2011-02-25 / Travel

Alaska, the Final Frontier

Part 18: Dawson City: Pierre Berton, Prisoner of the North
By Warner M. Montgomery Warner@ TheColumbiaStar.com


Pierre Berton’s family lived in this home from 1921 to 1932. It was built in 1901 and insulated with saw dust. The kitchen on the left was added in 1926. Pierre’s father, Dawson City’s mining recorder, bought it for $500 and sold it for $500. His mother was a school teacher. The Berton home is owned by the Klondike Visitors Association and used as a writers’ retreat. Pierre Berton’s family lived in this home from 1921 to 1932. It was built in 1901 and insulated with saw dust. The kitchen on the left was added in 1926. Pierre’s father, Dawson City’s mining recorder, bought it for $500 and sold it for $500. His mother was a school teacher. The Berton home is owned by the Klondike Visitors Association and used as a writers’ retreat. Dawson City was a rough and ready city full of brothels, gambling parlors, and saloons during the Klondike Gold Rush at the turn of the 19th century. It was also home to three literary giants—Robert Service, Jack London, and Pierre Berton— whose homes are now museums open to the public.

Pierre Burton (1920– 2004) was born in the Yukon where his father had gone as a prospector during the Klondike Gold Rush. The Bertons lived in Dawson City until they moved to Vancouver in 1932. During his college days, Pierre spent his summers working at mining camps in the Klondike. Af ter graduat ion, he became city editor at a Vancouver newspaper until he volunteered for the Canadian Army during World War II but never saw action.


Pierre Berton’s 50th and last book was Prisoners of the North, a story of the Klondike gold miners. Pierre Berton’s 50th and last book was Prisoners of the North, a story of the Klondike gold miners. After the war, Berton became managing editor of Macleans, a Canadian weekly news magazine in Toronto. In 1957, he became a television commentator and host for the Canadian Broadcasting Corporation (CBC). Until 1973, he was featured on the Pierre Ber ton Show where he interviewed celebrities such as Malcolm X, Lenny Bruce, and Bruce Lee.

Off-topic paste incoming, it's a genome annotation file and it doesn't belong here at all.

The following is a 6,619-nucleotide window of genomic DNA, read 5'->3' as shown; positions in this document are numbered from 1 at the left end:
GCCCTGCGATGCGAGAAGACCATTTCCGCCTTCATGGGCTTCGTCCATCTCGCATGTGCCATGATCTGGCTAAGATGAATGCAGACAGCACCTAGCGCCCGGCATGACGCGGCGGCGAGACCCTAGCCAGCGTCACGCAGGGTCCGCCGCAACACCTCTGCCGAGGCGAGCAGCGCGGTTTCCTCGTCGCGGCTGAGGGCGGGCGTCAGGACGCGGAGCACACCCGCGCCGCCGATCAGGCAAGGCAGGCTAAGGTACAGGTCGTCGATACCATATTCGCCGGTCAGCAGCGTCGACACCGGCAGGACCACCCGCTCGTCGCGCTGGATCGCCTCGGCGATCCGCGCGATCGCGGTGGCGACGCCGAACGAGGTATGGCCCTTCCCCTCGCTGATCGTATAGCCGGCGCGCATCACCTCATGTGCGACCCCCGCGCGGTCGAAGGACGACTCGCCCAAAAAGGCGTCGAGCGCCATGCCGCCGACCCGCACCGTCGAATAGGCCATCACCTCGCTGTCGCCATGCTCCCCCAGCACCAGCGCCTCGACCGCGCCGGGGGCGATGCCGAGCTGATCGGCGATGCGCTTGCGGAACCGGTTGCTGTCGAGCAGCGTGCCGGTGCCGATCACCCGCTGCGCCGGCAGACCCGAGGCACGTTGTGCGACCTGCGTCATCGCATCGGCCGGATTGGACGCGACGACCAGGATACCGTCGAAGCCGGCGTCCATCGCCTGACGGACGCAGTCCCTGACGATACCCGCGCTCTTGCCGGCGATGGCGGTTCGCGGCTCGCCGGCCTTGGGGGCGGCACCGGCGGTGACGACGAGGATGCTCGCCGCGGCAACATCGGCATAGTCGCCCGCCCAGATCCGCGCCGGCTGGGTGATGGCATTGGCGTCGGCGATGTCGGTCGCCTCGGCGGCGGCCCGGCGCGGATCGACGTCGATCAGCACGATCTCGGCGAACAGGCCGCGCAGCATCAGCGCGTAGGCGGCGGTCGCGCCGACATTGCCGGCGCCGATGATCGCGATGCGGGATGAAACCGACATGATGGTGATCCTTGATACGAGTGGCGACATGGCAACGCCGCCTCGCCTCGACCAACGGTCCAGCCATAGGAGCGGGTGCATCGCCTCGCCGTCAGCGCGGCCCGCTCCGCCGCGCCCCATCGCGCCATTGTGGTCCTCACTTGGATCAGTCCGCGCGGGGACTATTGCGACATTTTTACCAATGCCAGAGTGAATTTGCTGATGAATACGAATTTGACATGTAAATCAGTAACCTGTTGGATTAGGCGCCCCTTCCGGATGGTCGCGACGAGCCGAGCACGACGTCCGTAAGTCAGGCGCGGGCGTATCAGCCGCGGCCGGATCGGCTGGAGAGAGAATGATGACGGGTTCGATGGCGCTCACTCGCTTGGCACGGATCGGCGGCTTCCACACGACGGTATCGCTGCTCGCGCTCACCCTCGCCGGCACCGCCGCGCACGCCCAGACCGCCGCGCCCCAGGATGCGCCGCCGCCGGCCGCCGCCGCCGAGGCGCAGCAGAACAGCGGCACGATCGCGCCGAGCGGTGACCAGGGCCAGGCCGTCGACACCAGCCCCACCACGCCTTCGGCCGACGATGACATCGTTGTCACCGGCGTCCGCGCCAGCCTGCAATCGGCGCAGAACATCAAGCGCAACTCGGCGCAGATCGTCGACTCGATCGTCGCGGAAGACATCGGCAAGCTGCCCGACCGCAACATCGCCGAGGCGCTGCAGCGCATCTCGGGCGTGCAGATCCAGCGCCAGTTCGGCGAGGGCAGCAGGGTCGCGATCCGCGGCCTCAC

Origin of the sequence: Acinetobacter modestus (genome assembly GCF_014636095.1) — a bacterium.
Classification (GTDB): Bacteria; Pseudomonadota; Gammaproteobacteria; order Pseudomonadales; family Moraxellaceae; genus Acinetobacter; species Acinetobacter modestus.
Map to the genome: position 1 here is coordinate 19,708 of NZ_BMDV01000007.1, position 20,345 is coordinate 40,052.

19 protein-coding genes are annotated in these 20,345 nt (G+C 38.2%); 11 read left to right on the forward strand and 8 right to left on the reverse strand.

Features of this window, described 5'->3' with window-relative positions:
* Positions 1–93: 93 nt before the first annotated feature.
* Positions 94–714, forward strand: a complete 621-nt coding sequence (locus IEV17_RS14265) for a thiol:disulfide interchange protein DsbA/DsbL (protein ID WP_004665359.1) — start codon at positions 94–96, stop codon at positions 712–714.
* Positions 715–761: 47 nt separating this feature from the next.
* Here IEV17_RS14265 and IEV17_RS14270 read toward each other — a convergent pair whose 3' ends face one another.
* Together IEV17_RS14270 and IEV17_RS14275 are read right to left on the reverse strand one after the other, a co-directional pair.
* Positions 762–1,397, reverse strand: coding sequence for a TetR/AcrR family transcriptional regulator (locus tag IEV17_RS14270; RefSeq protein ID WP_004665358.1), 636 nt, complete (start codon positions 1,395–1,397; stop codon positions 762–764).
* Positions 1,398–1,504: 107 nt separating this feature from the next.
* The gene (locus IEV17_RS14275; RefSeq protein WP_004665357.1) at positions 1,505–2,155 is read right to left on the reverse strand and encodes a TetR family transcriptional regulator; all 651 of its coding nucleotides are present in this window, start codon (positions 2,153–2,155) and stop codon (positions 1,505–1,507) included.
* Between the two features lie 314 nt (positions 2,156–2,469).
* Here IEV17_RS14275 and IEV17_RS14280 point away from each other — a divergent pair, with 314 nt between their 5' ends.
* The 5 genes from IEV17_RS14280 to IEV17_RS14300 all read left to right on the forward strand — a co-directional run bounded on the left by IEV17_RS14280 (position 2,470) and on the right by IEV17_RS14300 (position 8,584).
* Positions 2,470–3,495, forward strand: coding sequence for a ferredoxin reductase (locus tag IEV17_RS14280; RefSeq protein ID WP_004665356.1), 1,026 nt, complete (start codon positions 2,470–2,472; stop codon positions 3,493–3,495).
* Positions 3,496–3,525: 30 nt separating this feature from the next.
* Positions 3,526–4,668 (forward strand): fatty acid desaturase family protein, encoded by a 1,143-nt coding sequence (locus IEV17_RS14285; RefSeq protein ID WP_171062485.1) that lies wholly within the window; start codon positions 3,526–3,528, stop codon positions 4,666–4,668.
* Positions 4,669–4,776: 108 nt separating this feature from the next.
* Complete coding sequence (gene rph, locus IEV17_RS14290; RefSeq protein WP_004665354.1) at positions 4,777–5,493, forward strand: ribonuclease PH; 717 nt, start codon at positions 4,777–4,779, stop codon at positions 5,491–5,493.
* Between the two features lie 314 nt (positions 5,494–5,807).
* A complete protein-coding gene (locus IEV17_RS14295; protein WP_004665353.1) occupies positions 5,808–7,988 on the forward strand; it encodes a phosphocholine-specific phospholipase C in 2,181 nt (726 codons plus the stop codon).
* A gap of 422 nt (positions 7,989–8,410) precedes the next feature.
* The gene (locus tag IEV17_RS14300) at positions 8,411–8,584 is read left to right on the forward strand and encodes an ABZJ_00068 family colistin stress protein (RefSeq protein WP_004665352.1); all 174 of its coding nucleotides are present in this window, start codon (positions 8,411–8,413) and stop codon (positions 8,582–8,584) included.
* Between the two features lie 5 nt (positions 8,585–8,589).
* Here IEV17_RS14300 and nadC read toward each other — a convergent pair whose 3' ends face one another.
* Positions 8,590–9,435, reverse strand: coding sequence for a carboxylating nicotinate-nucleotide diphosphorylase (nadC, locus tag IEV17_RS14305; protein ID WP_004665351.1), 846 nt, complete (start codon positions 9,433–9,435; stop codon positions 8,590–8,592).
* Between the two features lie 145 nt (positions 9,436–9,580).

During his career, Berton published 50 books, his last being Prisoners of the Nor th. He received many national awards for television and literature, was conducted into Canada’s Walk of Fame in 1998, and received the Queen Elizabeth II Golden Jubilee Medal in 2002.


Pierre Berton’s The Great Railway is an illustrated history of the building of the trans–continental railroad across Canada. Pierre Berton’s The Great Railway is an illustrated history of the building of the trans–continental railroad across Canada. The Pierre Berton Award is presented annually by Canada’s National History Society for achievement in presenting history. Berton is acknowleged as having written the best history of the gold rush— Klondike, The Last Great Gold Rush.

Next week: Dawson City, A Trip on the Yukon

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